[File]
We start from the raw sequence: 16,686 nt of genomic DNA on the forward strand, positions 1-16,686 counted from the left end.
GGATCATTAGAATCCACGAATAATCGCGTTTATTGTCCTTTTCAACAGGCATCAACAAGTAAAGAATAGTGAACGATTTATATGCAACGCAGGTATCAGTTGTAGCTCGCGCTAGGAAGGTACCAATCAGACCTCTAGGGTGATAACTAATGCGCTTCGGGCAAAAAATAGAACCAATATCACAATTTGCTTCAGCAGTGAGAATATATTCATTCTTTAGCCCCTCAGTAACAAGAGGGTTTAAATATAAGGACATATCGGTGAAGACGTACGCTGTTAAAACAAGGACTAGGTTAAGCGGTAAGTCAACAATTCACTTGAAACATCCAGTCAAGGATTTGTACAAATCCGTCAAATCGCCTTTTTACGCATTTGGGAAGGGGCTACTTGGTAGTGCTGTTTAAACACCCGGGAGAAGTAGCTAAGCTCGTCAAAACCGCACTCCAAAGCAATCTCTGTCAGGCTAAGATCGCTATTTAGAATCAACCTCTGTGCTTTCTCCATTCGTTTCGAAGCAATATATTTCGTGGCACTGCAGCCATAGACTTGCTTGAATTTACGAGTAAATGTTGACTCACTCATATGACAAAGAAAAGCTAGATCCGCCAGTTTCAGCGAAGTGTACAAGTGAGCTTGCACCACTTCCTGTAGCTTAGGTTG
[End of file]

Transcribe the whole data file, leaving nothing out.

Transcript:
We start from the raw sequence: 16,686 nt of genomic DNA on the forward strand, positions 1-16,686 counted from the left end.
GGATCATTAGAATCCACGAATAATCGCGTTTATTGTCCTTTTCAACAGGCATCAACAAGTAAAGAATAGTGAACGATTTATATGCAACGCAGGTATCAGTTGTAGCTCGCGCTAGGAAGGTACCAATCAGACCTCTAGGGTGATAACTAATGCGCTTCGGGCAAAAAATAGAACCAATATCACAATTTGCTTCAGCAGTGAGAATATATTCATTCTTTAGCCCCTCAGTAACAAGAGGGTTTAAATATAAGGACATATCGGTGAAGACGTACGCTGTTAAAACAAGGACTAGGTTAAGCGGTAAGTCAACAATTCACTTGAAACATCCAGTCAAGGATTTGTACAAATCCGTCAAATCGCCTTTTTACGCATTTGGGAAGGGGCTACTTGGTAGTGCTGTTTAAACACCCGGGAGAAGTAGCTAAGCTCGTCAAAACCGCACTCCAAAGCAATCTCTGTCAGGCTAAGATCGCTATTTAGAATCAACCTCTGTGCTTTCTCCATTCGTTTCGAAGCAATATATTTCGTGGCACTGCAGCCATAGACTTGCTTGAATTTACGAGTAAATGTTGACTCACTCATATGACAAAGAAAAGCTAGATCCGCCAGTTTCAGCGAAGTGTACAAGTGAGCTTGCACCACTTCCTGTAGCTTAGGTTG